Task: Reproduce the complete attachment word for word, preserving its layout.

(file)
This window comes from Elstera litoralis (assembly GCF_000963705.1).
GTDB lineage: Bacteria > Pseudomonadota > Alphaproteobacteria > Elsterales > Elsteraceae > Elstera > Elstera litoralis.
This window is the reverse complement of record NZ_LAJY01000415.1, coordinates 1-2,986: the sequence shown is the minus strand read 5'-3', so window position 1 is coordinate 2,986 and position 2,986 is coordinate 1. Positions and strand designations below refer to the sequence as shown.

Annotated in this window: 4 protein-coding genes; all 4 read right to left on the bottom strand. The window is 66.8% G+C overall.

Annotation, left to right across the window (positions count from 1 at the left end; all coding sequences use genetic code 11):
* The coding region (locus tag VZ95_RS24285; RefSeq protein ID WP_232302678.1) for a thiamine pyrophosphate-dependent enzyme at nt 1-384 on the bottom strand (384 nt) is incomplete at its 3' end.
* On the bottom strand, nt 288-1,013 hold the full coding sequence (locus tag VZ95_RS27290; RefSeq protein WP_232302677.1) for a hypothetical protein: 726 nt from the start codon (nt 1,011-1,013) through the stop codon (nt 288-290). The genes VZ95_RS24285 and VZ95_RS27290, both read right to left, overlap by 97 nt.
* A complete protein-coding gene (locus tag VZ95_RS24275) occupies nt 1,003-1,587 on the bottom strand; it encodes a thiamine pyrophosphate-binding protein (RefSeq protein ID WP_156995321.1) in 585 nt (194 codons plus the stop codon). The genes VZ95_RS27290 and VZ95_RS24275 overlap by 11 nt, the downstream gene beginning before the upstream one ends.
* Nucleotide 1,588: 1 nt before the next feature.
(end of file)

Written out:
This window comes from Elstera litoralis (assembly GCF_000963705.1).
GTDB lineage: Bacteria > Pseudomonadota > Alphaproteobacteria > Elsterales > Elsteraceae > Elstera > Elstera litoralis.
This window is the reverse complement of record NZ_LAJY01000415.1, coordinates 1-2,986: the sequence shown is the minus strand read 5'-3', so window position 1 is coordinate 2,986 and position 2,986 is coordinate 1. Positions and strand designations below refer to the sequence as shown.

Annotated in this window: 4 protein-coding genes; all 4 read right to left on the bottom strand. The window is 66.8% G+C overall.

Annotation, left to right across the window (positions count from 1 at the left end; all coding sequences use genetic code 11):
* The coding region (locus tag VZ95_RS24285; RefSeq protein ID WP_232302678.1) for a thiamine pyrophosphate-dependent enzyme at nt 1-384 on the bottom strand (384 nt) is incomplete at its 3' end.
* On the bottom strand, nt 288-1,013 hold the full coding sequence (locus tag VZ95_RS27290; RefSeq protein WP_232302677.1) for a hypothetical protein: 726 nt from the start codon (nt 1,011-1,013) through the stop codon (nt 288-290). The genes VZ95_RS24285 and VZ95_RS27290, both read right to left, overlap by 97 nt.
* A complete protein-coding gene (locus tag VZ95_RS24275) occupies nt 1,003-1,587 on the bottom strand; it encodes a thiamine pyrophosphate-binding protein (RefSeq protein ID WP_156995321.1) in 585 nt (194 codons plus the stop codon). The genes VZ95_RS27290 and VZ95_RS24275 overlap by 11 nt, the downstream gene beginning before the upstream one ends.
* Nucleotide 1,588: 1 nt before the next feature.